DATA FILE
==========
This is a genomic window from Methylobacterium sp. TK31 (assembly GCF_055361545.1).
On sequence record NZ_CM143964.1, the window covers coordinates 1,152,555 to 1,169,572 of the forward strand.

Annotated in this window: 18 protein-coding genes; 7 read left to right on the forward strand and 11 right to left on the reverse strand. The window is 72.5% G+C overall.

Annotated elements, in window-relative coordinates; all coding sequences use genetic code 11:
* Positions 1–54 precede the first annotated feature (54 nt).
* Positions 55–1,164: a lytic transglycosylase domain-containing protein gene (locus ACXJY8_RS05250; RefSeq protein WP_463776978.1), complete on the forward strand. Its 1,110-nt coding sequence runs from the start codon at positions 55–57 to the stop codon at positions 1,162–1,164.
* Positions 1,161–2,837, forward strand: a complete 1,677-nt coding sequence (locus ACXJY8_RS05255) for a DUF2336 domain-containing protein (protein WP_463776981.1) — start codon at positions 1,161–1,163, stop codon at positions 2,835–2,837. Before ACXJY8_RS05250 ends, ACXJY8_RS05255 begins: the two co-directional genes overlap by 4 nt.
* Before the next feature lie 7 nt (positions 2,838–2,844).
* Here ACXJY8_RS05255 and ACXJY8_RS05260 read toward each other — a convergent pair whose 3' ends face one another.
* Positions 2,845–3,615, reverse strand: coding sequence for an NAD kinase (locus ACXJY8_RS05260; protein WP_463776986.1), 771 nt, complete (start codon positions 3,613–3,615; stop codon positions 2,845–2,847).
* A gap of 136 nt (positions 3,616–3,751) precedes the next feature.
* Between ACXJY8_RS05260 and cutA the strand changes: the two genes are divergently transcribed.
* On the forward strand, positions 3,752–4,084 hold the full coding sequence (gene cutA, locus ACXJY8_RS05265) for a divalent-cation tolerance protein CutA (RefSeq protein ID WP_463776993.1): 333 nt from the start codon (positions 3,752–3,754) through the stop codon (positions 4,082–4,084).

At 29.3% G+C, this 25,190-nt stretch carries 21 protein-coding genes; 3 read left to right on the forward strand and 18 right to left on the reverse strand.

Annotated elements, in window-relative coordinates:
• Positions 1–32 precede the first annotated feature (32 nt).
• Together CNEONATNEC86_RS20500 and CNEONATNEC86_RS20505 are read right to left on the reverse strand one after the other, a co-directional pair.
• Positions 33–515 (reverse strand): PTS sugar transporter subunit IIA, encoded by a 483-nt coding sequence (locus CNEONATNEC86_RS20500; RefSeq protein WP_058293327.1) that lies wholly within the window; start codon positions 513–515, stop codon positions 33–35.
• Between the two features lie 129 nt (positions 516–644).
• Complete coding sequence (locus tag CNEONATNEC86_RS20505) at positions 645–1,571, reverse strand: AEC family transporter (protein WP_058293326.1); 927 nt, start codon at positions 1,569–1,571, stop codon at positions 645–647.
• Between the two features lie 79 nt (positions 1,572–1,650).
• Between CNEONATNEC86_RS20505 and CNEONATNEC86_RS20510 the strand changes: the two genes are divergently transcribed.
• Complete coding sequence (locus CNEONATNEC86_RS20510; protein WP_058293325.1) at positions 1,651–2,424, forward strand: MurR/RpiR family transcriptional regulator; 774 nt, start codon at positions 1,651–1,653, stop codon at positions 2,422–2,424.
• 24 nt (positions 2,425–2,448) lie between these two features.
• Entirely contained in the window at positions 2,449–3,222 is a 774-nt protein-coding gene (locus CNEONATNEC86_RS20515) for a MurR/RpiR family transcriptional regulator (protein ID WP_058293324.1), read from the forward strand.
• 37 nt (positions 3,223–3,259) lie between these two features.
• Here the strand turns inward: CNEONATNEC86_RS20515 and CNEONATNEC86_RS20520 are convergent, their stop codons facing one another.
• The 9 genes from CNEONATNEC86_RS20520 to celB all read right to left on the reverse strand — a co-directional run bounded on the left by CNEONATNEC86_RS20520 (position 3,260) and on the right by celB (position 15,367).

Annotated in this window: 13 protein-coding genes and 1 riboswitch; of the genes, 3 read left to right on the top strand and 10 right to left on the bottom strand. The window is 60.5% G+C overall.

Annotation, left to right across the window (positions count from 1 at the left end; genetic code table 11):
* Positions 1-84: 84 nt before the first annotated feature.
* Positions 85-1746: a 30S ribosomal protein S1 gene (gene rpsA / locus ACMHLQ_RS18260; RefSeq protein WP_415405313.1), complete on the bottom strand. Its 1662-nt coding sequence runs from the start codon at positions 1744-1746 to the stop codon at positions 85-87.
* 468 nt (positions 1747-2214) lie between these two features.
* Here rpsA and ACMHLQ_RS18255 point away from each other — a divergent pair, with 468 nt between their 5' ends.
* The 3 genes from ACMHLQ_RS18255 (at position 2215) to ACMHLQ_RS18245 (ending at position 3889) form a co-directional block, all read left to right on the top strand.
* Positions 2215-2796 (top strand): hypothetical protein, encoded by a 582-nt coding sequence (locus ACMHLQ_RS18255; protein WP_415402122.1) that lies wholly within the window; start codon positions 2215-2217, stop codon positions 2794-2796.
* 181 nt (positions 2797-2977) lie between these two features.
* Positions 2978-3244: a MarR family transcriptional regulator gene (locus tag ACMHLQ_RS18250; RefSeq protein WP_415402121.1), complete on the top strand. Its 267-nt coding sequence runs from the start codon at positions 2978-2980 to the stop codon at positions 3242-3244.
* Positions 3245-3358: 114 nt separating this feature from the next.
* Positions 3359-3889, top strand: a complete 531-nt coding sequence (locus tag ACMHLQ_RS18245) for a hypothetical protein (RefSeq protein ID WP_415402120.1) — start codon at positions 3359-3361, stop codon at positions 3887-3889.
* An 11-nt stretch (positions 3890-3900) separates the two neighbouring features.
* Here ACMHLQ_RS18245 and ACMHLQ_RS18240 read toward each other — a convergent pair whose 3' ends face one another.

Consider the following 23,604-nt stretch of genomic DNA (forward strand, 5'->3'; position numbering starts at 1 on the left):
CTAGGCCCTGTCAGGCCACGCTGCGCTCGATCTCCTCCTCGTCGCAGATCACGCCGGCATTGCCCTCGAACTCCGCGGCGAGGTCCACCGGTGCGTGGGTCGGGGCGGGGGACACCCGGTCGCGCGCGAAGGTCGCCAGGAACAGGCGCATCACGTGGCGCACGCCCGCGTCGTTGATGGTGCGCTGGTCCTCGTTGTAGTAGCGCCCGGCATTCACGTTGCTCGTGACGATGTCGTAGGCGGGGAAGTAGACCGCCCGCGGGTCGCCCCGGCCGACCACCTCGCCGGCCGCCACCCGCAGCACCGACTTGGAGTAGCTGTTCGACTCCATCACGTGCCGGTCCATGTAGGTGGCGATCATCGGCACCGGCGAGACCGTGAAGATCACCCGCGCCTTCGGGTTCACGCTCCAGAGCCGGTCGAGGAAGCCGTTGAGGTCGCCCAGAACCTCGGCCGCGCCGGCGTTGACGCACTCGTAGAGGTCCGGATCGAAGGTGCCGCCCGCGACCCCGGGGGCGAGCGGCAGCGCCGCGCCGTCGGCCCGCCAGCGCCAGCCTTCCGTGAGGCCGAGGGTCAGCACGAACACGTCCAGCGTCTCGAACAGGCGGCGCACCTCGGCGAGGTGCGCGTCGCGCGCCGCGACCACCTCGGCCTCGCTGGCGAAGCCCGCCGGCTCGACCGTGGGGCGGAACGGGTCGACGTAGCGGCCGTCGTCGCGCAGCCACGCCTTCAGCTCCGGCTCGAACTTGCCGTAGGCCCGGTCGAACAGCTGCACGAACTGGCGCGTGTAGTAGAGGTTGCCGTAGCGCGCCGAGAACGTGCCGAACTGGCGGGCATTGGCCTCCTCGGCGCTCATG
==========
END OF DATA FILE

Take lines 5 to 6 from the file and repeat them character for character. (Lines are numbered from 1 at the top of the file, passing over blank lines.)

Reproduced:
* Positions 1–54 precede the first annotated feature (54 nt).
* Positions 55–1,164: a lytic transglycosylase domain-containing protein gene (locus ACXJY8_RS05250; RefSeq protein WP_463776978.1), complete on the forward strand. Its 1,110-nt coding sequence runs from the start codon at positions 55–57 to the stop codon at positions 1,162–1,164.